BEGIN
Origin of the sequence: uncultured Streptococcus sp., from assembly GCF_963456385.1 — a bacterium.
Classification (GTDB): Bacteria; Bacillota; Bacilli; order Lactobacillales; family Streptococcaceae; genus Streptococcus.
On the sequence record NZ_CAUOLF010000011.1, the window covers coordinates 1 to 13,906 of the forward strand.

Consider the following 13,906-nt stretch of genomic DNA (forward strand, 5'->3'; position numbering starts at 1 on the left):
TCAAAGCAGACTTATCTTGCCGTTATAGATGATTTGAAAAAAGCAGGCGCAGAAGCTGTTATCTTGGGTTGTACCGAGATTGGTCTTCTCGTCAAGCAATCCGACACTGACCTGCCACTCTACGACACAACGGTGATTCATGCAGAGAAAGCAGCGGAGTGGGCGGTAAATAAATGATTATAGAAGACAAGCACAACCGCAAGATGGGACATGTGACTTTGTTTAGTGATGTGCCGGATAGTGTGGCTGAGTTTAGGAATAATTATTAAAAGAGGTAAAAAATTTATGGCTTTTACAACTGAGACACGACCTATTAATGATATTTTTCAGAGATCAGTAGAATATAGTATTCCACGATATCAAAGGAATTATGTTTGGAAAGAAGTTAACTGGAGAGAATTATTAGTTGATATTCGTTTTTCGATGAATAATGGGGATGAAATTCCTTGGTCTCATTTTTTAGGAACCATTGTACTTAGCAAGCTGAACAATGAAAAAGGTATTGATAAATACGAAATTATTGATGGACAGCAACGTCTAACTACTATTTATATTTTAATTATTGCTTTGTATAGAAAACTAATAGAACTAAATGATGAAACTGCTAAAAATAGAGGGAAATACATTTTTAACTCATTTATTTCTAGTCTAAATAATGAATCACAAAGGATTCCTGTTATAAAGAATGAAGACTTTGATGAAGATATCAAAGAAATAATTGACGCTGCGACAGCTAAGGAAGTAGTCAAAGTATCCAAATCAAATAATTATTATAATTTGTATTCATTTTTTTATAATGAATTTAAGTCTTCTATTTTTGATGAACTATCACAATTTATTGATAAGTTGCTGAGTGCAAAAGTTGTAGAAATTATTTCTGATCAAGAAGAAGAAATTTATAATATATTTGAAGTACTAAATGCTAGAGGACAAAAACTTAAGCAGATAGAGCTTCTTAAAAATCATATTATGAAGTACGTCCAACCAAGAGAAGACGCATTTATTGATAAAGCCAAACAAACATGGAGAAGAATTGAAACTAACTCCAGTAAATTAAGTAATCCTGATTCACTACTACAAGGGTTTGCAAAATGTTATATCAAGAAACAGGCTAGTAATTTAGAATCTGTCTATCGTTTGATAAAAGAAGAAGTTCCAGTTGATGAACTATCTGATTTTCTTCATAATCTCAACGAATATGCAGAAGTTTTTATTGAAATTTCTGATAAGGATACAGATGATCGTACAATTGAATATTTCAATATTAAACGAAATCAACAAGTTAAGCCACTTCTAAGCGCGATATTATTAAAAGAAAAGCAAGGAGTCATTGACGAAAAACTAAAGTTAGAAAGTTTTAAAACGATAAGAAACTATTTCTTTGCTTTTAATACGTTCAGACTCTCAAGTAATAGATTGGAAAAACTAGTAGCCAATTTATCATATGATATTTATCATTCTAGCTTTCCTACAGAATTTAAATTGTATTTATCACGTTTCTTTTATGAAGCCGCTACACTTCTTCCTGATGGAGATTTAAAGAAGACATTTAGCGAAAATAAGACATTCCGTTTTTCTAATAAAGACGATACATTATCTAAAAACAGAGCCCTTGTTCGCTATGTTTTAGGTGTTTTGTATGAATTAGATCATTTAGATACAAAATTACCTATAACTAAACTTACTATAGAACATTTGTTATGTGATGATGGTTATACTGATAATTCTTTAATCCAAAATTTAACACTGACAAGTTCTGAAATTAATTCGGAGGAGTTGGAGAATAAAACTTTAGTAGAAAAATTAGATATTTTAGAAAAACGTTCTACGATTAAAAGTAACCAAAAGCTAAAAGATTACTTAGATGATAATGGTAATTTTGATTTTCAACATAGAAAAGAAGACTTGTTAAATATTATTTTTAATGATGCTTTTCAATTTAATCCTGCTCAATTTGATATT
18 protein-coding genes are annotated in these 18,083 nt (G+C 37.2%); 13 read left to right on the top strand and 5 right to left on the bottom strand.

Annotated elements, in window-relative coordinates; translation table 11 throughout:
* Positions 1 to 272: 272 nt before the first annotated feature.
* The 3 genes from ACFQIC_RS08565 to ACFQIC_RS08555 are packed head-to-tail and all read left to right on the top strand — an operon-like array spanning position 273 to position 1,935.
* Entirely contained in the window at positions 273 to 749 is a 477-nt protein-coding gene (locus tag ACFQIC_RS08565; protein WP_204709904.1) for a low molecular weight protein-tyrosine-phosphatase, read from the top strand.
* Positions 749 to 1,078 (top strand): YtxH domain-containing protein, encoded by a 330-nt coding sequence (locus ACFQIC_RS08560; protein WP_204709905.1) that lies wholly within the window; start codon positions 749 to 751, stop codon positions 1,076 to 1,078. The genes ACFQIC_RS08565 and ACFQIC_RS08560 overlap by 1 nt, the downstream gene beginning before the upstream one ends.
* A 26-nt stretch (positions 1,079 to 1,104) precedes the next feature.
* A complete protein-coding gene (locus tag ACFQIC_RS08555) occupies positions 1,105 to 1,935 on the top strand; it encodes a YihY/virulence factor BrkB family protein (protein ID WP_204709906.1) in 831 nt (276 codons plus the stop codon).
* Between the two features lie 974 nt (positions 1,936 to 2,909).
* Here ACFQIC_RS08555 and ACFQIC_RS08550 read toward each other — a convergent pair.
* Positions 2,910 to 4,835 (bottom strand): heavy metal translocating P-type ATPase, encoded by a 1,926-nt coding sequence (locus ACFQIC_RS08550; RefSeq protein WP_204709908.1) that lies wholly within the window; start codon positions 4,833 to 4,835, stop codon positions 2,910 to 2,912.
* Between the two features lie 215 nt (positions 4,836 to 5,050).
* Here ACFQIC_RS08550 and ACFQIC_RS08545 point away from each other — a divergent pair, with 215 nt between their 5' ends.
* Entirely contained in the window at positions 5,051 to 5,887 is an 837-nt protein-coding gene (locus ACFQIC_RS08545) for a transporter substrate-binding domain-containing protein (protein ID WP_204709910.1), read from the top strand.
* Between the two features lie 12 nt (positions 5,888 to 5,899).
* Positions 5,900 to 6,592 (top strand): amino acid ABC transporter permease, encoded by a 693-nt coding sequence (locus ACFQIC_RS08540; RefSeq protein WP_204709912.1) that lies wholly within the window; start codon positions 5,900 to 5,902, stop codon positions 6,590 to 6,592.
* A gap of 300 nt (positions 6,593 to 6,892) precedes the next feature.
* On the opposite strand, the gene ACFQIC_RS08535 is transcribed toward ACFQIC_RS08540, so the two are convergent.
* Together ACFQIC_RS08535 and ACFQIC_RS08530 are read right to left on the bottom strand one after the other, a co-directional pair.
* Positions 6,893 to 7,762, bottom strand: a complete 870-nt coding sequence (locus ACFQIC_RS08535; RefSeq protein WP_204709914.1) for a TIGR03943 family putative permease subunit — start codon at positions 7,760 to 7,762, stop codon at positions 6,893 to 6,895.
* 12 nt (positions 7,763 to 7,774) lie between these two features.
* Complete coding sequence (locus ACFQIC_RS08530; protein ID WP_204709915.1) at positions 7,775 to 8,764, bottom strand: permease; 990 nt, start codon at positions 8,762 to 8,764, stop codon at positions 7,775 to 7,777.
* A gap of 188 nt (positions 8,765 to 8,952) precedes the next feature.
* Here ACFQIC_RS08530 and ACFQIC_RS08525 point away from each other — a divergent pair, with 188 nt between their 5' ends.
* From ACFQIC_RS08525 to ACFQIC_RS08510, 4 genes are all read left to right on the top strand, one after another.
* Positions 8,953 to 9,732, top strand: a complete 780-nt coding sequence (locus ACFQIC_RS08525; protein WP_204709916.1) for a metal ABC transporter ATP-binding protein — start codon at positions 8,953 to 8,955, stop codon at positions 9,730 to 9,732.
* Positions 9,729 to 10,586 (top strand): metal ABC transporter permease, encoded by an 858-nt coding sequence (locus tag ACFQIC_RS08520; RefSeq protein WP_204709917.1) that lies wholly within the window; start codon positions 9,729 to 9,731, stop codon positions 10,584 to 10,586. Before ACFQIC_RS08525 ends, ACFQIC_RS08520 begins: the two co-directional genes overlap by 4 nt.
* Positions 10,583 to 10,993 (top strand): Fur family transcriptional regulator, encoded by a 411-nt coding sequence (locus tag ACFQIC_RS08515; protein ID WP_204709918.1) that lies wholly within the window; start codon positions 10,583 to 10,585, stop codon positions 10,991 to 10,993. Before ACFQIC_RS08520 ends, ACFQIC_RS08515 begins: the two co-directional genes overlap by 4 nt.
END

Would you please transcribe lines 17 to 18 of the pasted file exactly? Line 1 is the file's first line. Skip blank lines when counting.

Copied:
* Between the two features lie 215 nt (positions 4,836 to 5,050).
* Here ACFQIC_RS08550 and ACFQIC_RS08545 point away from each other — a divergent pair, with 215 nt between their 5' ends.